While the grim side of life in North Korea has had plenty of exposure, photographer Ullrik Pedersen captured the colorful side of North Korea, offering a new image of one of the world's most restrictive states.
Although the DPRK officially describes itself as a Juche Korean-style socialist state where elections are held, it is widely considered a dictatorship. The country has been described as totalitarian, Stalinist state with an elaborate cult of personality around the Kim family. Juche, an ideology of self-reliance initiated by the country's first President Kim Il-sung, is the official state ideology. The means of production are owned by the state through state-run enterprises and collectivized farms, and most services such as healthcare, education, housing and food production are state funded or subsidized.
April 15th in North Korea marks the national holiday of "The Day of the Sun" which commemorates the birth of the countries founder Kim Il-Sung. Across Pyongyang celebrations and performances were held to mark the occasion. Children preformed with almost prodigal talent at the Pyongyang Childrens Palace; a place where grade school children come after school to practice artistic skills. Foreign performers from countries like Russia and Mongolia held a "Spring Friendship Art Festival" in the Pyongyang Grand Theatre to a crowd that included North Korean members of parliament. The finale of "The Day of the Sun" was marked by a grand 20 minute firework display over the Taedong River. When I asked one of my government minders why no military parades are held on that date anymore, he replied with a laugh. "We don't want the world thinking that's all we do here" The photographer visited North Korea (DPRK) in April, 2014.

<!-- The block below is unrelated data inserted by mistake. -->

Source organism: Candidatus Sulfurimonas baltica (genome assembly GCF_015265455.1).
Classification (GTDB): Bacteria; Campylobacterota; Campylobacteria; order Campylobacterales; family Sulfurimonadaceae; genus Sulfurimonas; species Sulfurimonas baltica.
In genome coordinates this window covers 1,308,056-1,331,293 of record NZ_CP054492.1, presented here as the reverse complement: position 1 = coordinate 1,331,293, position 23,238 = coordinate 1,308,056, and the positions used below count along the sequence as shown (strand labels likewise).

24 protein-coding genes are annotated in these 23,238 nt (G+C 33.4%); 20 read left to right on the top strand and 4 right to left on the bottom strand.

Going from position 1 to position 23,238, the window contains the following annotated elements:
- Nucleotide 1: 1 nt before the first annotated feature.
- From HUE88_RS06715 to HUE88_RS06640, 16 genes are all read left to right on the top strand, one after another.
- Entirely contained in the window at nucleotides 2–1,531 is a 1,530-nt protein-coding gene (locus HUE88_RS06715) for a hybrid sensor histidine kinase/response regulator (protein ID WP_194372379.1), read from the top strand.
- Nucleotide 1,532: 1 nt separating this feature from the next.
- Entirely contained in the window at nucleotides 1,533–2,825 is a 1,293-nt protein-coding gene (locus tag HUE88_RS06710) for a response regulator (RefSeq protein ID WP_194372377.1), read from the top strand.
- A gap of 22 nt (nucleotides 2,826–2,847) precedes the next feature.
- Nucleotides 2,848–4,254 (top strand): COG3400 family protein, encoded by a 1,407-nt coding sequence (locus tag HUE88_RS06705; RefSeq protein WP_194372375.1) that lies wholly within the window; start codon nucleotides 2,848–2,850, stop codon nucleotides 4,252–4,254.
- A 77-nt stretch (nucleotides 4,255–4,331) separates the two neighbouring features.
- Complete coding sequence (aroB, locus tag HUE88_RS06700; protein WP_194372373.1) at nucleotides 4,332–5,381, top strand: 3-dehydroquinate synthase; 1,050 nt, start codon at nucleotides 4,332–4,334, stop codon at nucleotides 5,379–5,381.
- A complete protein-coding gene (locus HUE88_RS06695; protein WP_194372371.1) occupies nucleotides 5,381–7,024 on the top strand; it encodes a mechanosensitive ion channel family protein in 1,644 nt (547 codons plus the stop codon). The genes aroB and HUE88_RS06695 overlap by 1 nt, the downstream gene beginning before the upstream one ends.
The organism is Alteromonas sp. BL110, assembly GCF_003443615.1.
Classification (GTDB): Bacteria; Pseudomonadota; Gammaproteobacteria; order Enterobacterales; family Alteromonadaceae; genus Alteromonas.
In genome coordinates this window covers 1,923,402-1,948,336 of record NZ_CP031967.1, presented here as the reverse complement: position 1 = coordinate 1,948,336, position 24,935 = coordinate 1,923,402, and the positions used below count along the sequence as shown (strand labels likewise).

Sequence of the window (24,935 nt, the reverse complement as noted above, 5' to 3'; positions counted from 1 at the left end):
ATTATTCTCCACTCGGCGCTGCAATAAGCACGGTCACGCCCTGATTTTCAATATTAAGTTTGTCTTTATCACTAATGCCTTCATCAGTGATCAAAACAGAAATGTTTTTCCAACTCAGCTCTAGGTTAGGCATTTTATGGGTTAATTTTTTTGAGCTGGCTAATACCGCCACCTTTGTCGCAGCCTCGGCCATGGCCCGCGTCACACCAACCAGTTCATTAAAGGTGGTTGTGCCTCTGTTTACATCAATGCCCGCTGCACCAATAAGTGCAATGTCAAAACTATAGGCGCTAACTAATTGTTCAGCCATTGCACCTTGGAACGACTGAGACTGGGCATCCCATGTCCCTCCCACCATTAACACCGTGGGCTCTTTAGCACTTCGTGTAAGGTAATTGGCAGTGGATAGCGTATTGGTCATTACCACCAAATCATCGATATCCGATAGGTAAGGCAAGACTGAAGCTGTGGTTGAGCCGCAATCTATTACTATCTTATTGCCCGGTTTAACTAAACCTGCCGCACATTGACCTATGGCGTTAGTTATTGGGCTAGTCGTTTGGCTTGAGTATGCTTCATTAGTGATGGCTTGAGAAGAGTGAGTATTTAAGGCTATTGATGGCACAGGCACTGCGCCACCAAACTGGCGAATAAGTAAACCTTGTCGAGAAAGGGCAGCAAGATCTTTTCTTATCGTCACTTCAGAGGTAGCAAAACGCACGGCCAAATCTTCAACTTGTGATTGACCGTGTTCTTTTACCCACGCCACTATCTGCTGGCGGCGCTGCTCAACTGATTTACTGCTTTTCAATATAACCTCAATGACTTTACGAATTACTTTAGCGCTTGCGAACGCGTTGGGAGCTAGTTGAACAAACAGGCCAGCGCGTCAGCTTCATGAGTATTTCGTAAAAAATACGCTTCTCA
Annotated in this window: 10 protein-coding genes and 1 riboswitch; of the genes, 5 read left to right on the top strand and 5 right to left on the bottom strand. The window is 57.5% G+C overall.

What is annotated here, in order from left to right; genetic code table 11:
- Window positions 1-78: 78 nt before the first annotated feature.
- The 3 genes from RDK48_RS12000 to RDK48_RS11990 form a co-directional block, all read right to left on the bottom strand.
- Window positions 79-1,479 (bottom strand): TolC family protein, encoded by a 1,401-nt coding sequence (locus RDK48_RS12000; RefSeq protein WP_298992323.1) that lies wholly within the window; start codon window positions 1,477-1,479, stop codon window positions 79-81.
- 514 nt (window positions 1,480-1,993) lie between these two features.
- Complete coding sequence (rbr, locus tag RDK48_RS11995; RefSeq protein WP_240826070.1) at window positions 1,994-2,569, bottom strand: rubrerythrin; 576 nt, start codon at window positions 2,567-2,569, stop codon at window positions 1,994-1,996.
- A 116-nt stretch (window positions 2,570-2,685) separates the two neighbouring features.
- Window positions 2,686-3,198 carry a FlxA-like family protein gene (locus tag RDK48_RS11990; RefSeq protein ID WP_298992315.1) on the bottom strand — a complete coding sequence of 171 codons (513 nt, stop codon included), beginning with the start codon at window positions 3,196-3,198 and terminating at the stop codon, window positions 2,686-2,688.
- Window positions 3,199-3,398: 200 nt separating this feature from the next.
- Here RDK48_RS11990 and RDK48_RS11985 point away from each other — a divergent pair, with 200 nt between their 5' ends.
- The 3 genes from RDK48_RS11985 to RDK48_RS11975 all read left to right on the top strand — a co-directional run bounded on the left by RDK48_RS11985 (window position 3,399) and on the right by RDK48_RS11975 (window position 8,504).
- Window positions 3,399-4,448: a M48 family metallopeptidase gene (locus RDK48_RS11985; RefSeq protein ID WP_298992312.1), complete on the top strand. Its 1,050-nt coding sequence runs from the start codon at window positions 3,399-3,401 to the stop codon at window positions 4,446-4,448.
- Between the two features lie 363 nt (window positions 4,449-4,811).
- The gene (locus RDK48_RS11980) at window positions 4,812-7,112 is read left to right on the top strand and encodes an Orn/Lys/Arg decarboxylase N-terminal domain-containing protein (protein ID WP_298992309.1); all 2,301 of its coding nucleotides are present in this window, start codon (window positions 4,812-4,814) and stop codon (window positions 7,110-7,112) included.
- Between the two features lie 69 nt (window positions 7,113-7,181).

There are an estimated nine and a half million members in the Peoples Korean Army in both active and reserve forces inside the Democratic Peoples Republic of Korea (DPRK). This fact is quite evident in Pyongyang where buses full of soldiers and officers walking the streets are a common sight. While highly advised against photographing any members of the military, it is a fact of life in the DPRK that is hard to avoid. The DPRK reveres it's military and it's proud to boast of it's "successes" in the 1950-1953 Korean War and it's "victory" over the United States and Republic of Korea armies. The Victorious Fatherland Liberation Museum in Pyongyang is a sprawling testament to this version of history, with entire floors dedicated to events such as the "Liberation of Seoul". As well they proudly display destroyed and captured American planes, tanks and even a patrol vessel docked in the nearby river as trophies. All of which are technology not used by the United States for over 40 years. The KPA is most known for it's activities near the Demilitarized Zone (DMZ) with South Korea at the village of Panmunjom. Contrary to popular belief, soldiers from both sides do not face each other on a daily basis. Both the North and the South alternate days standing guard at the border as well as alternate days where visitors can tour the site. This "Tourism Diplomacy" is one of the few co-operative initiatives that the North and South regularly adhere to. The distinctive blue negotiation buildings are no longer used for actual negotiations and is the only place where the photographing of soldiers is tolerated to a certain degree. The photographer visited North Korea (DPRK) in April, 2014